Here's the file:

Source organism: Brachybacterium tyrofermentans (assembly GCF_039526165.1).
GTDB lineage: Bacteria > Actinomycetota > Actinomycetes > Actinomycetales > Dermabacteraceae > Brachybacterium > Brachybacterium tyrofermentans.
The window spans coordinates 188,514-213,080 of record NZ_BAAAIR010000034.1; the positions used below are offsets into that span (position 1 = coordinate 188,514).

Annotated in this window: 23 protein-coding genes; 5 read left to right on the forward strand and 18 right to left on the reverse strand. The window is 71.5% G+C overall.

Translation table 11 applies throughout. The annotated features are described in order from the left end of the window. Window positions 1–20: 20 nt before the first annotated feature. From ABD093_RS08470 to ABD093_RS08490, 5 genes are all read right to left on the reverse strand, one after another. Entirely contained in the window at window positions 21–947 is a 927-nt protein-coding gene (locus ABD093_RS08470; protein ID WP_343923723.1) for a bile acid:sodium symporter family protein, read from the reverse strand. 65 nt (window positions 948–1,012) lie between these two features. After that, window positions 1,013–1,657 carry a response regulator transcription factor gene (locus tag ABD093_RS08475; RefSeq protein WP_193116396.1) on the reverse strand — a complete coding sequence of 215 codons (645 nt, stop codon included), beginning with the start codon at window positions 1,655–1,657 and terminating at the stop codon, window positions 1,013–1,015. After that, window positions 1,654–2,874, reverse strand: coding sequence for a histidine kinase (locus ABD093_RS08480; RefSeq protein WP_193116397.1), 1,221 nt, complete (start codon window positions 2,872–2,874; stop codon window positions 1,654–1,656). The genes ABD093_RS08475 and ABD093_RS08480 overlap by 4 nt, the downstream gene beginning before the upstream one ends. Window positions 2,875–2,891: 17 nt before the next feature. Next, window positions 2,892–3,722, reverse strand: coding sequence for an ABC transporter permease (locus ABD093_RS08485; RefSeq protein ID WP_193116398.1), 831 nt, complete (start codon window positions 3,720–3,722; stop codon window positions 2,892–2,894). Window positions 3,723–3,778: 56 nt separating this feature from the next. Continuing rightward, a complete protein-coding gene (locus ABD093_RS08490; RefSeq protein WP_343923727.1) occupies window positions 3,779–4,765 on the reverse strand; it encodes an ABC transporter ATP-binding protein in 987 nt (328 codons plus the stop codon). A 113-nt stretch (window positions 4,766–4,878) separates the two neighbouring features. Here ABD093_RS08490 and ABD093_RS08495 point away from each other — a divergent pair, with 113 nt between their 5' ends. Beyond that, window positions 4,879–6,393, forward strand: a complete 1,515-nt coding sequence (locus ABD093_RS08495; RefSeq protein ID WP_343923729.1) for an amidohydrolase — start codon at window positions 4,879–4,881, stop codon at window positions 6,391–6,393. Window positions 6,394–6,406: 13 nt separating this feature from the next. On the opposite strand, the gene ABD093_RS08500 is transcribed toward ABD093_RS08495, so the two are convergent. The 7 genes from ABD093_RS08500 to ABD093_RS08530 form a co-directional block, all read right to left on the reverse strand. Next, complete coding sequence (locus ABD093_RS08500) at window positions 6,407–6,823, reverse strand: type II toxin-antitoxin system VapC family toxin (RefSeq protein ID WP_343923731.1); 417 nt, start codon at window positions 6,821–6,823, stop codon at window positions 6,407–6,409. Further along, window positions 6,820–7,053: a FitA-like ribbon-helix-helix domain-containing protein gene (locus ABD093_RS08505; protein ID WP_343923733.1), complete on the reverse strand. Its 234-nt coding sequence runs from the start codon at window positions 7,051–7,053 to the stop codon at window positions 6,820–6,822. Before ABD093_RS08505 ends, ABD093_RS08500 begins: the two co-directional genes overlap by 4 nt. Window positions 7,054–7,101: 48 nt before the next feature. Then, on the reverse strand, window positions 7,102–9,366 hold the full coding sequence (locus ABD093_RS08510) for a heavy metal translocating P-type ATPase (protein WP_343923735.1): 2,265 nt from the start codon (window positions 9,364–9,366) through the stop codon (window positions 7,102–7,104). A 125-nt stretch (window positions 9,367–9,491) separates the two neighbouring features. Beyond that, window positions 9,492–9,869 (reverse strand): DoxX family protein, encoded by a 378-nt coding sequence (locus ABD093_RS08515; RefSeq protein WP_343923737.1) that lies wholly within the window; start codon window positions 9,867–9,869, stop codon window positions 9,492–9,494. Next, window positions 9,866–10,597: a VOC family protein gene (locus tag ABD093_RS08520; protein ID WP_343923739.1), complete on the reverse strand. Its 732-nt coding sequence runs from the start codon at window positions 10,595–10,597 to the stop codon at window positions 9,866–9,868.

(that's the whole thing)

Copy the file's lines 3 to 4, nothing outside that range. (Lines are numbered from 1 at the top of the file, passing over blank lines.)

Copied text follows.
The window spans coordinates 188,514-213,080 of record NZ_BAAAIR010000034.1; the positions used below are offsets into that span (position 1 = coordinate 188,514).

Annotated in this window: 23 protein-coding genes; 5 read left to right on the forward strand and 18 right to left on the reverse strand. The window is 71.5% G+C overall.